Colombia: Cheaper to shoot unionists than to negotiate

A new report by the London-based International Commission for Labor Rights (ICLR) concludes that in Colombia it’s quicker, cheaper and less risky for employers to kill trade unionists involved in an employment dispute than it is to use legal procedures to resolve their differences, reports Mary Engqvist of ANNCOL, a Colombian news service.

According to the ICLR, over three-quarters of the world’s trade unionists who have been murdered in recent years because of their union activity are of Colombian nationality. In 2002, the death toll was 184; in 2003 there were 90 murders. Alongside the murders came countless death threats, kidnappings, arrests, acts of torture and attempted assassinations.

Worse still, the ICLR noted, such crimes are committed by employers and their death squads with near-total impunity. Almost 4,000 Colombian trade unionists have been murdered since 1986, yet only five persons have been convicted of such crimes through 2002.

The report noted that the Colombian government headed by President Alvaro Uribe “fails to guarantee the full enjoyment and protection of fundamental rights” and that its inaction in the face of such murders “means that there is no real deterrent for the perpetrators of the killings.”

Welcoming the report, Gabriel Alvis, a leader of the USO oilworker’s union, said Colombia’s trade unionists would continue to risk their lives and liberty in defense of their jobs and democracy.

Mauritius: Stand-off with Britain on Diego Garcia

The former British colony of Mauritius, an island nation located 500 miles east of Madagascar, has been threatening to withdraw from the Commonwealth in the wake of Britain’s refusal to allow it to sue for the return of the strategically-located Chagos islands. An Indian Ocean archipelago, the Chagos islands include Diego Garcia, the site of a huge U.S. military base.

Tensions mounted still further July 7, according to London’s Independent newspaper, when Bill Rammell, Britain’s Foreign Office minister, ruled that even if Mauritius were to withdraw from the Commonwealth, it would nonetheless remain remain barred from bringing its case before the International Court of Justice.

Rammell defended a controversial order that prohibits Chagos islanders from returning to their homeland, saying it was necessitated by financial and legal considerations. He said that the 1,500 residents of the islands were paid the equivalent of $27 million after their removal in 1945, just prior to Mauritius’ independence.

Diplomats said that Britain’s “arrogant” handling of the issue had served only to poison the atmosphere, the Independent said.

Philippines: U.S. military training near separatist strongholds

U.S. forces will provide special combat training to help Filipino soldiers better fight Muslim and communist guerrillas as well as al-Qaeda-linked Jemaah Islamiyah militants, military officials said July 5.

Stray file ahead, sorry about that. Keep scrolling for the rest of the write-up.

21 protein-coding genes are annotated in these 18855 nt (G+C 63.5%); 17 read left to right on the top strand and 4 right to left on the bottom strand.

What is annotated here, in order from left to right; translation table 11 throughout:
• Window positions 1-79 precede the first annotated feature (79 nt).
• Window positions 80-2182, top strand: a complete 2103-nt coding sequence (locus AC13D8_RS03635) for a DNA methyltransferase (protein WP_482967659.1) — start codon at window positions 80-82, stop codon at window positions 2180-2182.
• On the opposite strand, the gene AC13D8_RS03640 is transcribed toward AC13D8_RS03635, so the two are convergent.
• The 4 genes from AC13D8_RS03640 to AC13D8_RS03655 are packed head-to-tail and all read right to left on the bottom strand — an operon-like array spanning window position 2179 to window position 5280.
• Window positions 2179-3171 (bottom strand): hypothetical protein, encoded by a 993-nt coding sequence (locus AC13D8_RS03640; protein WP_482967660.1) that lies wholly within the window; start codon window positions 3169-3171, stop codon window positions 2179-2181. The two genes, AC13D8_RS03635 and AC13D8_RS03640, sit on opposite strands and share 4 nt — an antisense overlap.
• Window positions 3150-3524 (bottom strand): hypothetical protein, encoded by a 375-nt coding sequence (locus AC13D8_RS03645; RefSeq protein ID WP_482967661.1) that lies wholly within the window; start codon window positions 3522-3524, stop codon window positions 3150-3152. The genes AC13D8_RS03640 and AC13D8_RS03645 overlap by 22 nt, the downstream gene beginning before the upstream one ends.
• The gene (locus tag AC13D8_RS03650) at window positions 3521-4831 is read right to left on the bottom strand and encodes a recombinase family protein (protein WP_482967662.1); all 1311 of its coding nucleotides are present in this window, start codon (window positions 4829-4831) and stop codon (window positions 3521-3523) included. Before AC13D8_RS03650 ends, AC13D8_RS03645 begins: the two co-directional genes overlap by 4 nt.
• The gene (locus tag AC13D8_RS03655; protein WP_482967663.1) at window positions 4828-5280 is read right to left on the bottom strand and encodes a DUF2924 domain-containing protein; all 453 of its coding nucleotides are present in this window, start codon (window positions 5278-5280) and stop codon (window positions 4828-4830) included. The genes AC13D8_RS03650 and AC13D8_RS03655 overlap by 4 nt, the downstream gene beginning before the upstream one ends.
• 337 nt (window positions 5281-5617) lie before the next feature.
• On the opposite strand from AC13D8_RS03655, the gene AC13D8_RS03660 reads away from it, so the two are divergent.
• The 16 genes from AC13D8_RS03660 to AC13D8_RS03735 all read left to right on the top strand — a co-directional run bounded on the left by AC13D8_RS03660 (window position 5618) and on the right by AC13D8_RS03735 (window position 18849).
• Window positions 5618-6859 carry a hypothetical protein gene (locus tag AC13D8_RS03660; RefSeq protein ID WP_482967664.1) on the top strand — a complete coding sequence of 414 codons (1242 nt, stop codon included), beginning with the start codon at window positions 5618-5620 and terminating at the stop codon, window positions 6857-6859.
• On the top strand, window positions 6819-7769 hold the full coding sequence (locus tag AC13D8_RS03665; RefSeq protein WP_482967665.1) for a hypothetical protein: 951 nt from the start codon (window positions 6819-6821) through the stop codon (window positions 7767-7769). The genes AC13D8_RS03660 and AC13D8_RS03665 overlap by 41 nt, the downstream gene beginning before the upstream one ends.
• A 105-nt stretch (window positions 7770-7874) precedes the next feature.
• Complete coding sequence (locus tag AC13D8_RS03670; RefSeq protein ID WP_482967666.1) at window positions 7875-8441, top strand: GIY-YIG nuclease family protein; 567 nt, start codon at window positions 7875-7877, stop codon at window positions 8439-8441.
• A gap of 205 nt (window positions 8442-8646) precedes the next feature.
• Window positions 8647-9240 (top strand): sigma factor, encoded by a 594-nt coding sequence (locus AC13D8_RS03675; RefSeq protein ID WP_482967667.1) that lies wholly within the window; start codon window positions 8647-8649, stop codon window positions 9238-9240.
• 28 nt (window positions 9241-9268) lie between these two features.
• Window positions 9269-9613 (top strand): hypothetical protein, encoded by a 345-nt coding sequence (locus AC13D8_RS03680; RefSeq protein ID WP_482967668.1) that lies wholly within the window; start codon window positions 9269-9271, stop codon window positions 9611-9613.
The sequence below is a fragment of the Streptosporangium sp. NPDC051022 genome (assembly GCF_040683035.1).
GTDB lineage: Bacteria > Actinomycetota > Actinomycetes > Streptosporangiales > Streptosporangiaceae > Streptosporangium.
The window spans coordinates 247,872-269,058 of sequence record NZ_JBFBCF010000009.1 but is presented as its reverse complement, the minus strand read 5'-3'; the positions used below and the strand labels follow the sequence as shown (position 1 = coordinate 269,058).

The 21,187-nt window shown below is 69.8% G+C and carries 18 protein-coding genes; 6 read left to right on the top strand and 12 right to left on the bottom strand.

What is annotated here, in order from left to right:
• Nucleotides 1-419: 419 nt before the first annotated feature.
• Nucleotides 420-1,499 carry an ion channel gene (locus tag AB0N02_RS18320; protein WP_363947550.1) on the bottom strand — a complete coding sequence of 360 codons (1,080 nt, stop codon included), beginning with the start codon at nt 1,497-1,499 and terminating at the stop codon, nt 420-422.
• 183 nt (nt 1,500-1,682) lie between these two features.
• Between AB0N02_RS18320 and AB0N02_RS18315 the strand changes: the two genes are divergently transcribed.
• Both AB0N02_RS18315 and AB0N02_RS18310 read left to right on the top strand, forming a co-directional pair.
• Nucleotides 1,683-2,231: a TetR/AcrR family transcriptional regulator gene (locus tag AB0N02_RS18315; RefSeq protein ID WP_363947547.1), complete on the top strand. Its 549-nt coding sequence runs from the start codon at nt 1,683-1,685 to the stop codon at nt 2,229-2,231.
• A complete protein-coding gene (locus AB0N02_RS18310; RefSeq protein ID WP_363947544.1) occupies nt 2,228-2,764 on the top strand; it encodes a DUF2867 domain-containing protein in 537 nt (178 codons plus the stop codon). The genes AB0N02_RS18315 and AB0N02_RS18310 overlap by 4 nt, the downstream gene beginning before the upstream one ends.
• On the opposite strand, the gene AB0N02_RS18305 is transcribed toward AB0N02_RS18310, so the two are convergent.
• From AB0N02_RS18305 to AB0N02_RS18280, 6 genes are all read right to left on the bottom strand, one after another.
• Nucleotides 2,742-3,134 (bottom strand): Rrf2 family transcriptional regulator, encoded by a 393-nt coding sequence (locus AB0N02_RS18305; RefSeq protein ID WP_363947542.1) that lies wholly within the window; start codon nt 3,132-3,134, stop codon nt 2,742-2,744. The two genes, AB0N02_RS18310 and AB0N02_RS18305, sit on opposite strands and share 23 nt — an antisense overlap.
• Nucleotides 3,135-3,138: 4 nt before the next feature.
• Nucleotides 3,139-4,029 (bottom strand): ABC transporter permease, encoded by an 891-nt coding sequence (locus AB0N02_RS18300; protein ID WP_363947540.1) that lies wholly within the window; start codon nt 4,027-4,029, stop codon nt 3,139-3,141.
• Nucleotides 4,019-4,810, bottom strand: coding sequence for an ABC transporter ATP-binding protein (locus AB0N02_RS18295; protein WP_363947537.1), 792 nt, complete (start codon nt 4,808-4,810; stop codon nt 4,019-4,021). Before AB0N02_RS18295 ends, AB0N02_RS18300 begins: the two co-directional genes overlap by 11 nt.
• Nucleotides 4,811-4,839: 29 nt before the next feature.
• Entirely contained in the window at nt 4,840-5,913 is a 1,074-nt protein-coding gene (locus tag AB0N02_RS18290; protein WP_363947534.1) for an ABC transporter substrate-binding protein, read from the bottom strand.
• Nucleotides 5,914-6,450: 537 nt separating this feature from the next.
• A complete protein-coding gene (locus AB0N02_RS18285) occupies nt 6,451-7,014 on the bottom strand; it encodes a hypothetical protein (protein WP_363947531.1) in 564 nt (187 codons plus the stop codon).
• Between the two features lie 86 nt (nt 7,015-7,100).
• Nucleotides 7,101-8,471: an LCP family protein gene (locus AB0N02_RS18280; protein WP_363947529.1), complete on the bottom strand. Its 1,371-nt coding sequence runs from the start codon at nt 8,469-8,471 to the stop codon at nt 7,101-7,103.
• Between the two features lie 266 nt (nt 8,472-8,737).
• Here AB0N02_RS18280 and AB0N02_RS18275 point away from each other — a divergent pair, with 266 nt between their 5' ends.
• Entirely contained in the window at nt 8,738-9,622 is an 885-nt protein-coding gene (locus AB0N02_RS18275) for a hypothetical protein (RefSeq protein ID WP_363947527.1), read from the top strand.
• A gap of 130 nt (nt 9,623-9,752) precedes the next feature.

According to Asia News, the military maneuvers from July 26 to Aug. 14 will bring U.S. Special Forces trainers to Carmen town in North Cotabato province, a new training ground in the south for the Americans where Muslim separatists and Marxist rebels are active.

President Gloria Macapagal Arroyo, one of Washington’s closest Asian allies, allowed American troops to arm and train Filipino soldiers battling Abu Sayyaf Muslim guerrillas in southern Zamboanga city and nearby Basilan island two years ago.

Defense Undersecretary Edgardo Batenga said the new military training in Carmen, 560 miles south of Manila, would be attended by more than 150 Filipino soldiers and at least 20 of their U.S. counterparts. Filipino soldiers will be taught unconventional warfare tactics, night combat movement, sniping and surveillance techniques, military spokesman Lt. Col. Daniel Lucero told Asia News.

Iraq: 107 children in detention centers

The Chilean newspaper Las Últimas Noticias reported July 5 that a spokesman for the International Red Cross, Florian Westphal, has said, “We registered 107 children between last January and May during 19 visits that we paid to detention centers” run by the U.S. occupation in Iraq.

Westphal said that U.S. occupation forces not only held children but also mistreated them. In Abu Ghraib, investigators met a young girl between 15 and 16 years old in her cell. On another occasion, water was poured on a 16-year-old and he was then brought out into the cold and smeared with mud.

The International Red Cross reported that some of the detained Iraqi children had been imprisoned for months, and that the children had no contact with their families and have been relegated to a kind of judicial limbo.

International Notes are compiled by Marilyn Bechtel ( Mark Almberg and Eric Mueller contributed to this week’s notes.